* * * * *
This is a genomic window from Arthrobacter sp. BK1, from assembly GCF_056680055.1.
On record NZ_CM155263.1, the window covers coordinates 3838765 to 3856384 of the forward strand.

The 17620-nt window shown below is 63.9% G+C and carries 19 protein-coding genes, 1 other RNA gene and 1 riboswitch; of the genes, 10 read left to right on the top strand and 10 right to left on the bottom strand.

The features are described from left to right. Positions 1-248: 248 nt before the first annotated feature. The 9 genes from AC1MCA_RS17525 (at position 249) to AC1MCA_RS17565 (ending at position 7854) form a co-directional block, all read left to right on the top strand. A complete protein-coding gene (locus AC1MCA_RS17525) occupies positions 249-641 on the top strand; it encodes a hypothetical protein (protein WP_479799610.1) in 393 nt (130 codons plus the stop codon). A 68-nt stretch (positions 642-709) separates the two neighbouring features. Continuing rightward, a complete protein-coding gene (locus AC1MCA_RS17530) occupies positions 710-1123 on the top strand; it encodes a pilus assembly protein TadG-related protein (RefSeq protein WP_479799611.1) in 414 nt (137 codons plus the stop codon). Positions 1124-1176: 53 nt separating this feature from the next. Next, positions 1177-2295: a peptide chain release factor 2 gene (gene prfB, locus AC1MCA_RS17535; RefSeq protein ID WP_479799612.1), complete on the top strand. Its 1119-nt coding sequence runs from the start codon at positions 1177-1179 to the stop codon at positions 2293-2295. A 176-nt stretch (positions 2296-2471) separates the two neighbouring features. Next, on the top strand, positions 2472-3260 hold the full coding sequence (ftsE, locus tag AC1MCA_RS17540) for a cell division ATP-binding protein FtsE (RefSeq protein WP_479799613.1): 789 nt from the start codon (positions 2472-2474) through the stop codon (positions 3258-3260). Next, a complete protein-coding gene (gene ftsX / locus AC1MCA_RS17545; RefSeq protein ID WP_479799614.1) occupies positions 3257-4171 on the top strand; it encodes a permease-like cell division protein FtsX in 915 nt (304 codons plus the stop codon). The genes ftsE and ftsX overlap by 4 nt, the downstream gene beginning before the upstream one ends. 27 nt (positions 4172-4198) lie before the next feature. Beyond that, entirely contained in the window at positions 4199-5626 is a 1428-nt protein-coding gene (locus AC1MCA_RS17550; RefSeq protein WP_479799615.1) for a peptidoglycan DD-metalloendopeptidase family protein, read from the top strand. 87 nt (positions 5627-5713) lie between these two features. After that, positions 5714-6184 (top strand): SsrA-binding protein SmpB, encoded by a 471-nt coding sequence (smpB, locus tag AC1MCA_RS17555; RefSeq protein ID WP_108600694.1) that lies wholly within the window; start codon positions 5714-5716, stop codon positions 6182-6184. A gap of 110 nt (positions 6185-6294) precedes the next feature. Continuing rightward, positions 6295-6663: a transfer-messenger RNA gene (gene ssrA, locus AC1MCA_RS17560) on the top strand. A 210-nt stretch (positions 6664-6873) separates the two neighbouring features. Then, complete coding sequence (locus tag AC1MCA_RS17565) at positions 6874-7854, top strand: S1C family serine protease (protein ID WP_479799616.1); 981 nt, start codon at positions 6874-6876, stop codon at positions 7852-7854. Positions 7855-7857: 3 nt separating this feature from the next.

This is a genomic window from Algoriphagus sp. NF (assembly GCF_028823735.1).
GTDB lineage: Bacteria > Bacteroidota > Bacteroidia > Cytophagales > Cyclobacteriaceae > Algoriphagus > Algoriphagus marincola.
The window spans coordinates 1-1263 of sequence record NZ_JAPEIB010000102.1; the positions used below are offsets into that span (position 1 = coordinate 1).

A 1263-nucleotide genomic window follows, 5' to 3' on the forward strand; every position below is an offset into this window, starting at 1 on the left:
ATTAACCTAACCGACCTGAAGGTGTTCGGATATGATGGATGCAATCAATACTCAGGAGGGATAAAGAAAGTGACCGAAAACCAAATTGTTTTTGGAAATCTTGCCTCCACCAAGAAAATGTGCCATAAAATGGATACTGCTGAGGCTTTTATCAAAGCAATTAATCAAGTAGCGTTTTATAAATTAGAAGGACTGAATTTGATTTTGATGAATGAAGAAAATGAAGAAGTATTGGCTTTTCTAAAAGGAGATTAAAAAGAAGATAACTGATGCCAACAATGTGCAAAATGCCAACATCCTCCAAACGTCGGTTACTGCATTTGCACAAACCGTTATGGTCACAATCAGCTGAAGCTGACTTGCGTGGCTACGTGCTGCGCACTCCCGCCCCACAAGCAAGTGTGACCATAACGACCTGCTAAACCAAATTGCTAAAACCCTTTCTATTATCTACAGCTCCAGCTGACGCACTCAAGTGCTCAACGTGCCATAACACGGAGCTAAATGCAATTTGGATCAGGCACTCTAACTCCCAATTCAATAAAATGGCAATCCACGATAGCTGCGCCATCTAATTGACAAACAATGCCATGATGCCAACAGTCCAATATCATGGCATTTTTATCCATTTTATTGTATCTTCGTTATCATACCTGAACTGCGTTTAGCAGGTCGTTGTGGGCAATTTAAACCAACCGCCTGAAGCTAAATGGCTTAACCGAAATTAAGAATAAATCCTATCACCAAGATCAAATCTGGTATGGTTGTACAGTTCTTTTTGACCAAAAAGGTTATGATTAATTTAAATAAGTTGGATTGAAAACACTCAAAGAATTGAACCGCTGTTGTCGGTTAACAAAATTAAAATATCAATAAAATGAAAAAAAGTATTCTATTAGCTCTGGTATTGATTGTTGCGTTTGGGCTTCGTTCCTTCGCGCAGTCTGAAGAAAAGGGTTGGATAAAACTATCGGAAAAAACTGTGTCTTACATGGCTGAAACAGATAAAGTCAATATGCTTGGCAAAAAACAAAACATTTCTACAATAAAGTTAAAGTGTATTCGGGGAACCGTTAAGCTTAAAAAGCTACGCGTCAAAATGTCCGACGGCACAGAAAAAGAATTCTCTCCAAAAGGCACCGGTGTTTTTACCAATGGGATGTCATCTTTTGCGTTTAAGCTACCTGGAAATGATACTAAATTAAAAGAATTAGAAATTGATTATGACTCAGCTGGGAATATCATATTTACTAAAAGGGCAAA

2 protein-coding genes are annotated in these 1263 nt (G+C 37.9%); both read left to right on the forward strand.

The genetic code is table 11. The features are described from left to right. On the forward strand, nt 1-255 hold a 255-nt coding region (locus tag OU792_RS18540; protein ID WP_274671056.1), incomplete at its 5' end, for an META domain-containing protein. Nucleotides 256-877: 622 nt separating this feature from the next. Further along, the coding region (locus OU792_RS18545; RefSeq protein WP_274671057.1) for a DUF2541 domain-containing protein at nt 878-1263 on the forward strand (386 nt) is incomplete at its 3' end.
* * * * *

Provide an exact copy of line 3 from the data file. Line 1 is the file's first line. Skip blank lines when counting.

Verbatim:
The 17620-nt window shown below is 63.9% G+C and carries 19 protein-coding genes, 1 other RNA gene and 1 riboswitch; of the genes, 10 read left to right on the top strand and 10 right to left on the bottom strand.